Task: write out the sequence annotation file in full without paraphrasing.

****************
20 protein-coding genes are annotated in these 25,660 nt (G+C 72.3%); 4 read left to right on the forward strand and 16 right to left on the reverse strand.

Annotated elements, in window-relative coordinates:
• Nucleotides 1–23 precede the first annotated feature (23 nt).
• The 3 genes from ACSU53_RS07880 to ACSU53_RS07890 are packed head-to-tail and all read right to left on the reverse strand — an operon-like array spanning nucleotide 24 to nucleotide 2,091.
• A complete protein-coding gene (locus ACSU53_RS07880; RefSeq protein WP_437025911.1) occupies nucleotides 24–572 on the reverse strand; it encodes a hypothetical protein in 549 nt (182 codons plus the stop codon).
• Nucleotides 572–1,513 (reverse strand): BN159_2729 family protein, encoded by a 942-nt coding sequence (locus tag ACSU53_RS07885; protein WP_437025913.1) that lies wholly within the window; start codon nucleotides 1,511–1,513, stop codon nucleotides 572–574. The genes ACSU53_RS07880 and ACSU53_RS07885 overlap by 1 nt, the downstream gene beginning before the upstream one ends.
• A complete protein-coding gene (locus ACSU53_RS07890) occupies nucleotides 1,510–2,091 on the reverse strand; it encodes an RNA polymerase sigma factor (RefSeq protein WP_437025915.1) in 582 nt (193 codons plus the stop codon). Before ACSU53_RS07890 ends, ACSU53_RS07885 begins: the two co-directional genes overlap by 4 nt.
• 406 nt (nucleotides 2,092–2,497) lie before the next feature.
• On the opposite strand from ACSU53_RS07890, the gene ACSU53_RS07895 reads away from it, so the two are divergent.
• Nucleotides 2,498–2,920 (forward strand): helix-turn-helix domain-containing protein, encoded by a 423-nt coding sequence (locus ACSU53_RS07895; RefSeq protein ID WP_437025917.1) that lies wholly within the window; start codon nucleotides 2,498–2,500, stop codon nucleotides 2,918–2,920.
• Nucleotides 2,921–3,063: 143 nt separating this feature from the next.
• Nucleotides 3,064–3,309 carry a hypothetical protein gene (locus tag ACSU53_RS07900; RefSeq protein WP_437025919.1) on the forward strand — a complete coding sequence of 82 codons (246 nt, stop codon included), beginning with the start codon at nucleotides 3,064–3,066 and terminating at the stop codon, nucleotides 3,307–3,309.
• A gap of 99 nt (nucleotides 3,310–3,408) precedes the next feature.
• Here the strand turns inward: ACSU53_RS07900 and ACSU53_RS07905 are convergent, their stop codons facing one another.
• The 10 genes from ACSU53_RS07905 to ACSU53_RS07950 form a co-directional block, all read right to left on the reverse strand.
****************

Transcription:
20 protein-coding genes are annotated in these 25,660 nt (G+C 72.3%); 4 read left to right on the forward strand and 16 right to left on the reverse strand.

Annotated elements, in window-relative coordinates:
• Nucleotides 1–23 precede the first annotated feature (23 nt).
• The 3 genes from ACSU53_RS07880 to ACSU53_RS07890 are packed head-to-tail and all read right to left on the reverse strand — an operon-like array spanning nucleotide 24 to nucleotide 2,091.
• A complete protein-coding gene (locus ACSU53_RS07880; RefSeq protein WP_437025911.1) occupies nucleotides 24–572 on the reverse strand; it encodes a hypothetical protein in 549 nt (182 codons plus the stop codon).
• Nucleotides 572–1,513 (reverse strand): BN159_2729 family protein, encoded by a 942-nt coding sequence (locus tag ACSU53_RS07885; protein WP_437025913.1) that lies wholly within the window; start codon nucleotides 1,511–1,513, stop codon nucleotides 572–574. The genes ACSU53_RS07880 and ACSU53_RS07885 overlap by 1 nt, the downstream gene beginning before the upstream one ends.
• A complete protein-coding gene (locus ACSU53_RS07890) occupies nucleotides 1,510–2,091 on the reverse strand; it encodes an RNA polymerase sigma factor (RefSeq protein WP_437025915.1) in 582 nt (193 codons plus the stop codon). Before ACSU53_RS07890 ends, ACSU53_RS07885 begins: the two co-directional genes overlap by 4 nt.
• 406 nt (nucleotides 2,092–2,497) lie before the next feature.
• On the opposite strand from ACSU53_RS07890, the gene ACSU53_RS07895 reads away from it, so the two are divergent.
• Nucleotides 2,498–2,920 (forward strand): helix-turn-helix domain-containing protein, encoded by a 423-nt coding sequence (locus ACSU53_RS07895; RefSeq protein ID WP_437025917.1) that lies wholly within the window; start codon nucleotides 2,498–2,500, stop codon nucleotides 2,918–2,920.
• Nucleotides 2,921–3,063: 143 nt separating this feature from the next.
• Nucleotides 3,064–3,309 carry a hypothetical protein gene (locus tag ACSU53_RS07900; RefSeq protein WP_437025919.1) on the forward strand — a complete coding sequence of 82 codons (246 nt, stop codon included), beginning with the start codon at nucleotides 3,064–3,066 and terminating at the stop codon, nucleotides 3,307–3,309.
• A gap of 99 nt (nucleotides 3,310–3,408) precedes the next feature.
• Here the strand turns inward: ACSU53_RS07900 and ACSU53_RS07905 are convergent, their stop codons facing one another.
• The 10 genes from ACSU53_RS07905 to ACSU53_RS07950 form a co-directional block, all read right to left on the reverse strand.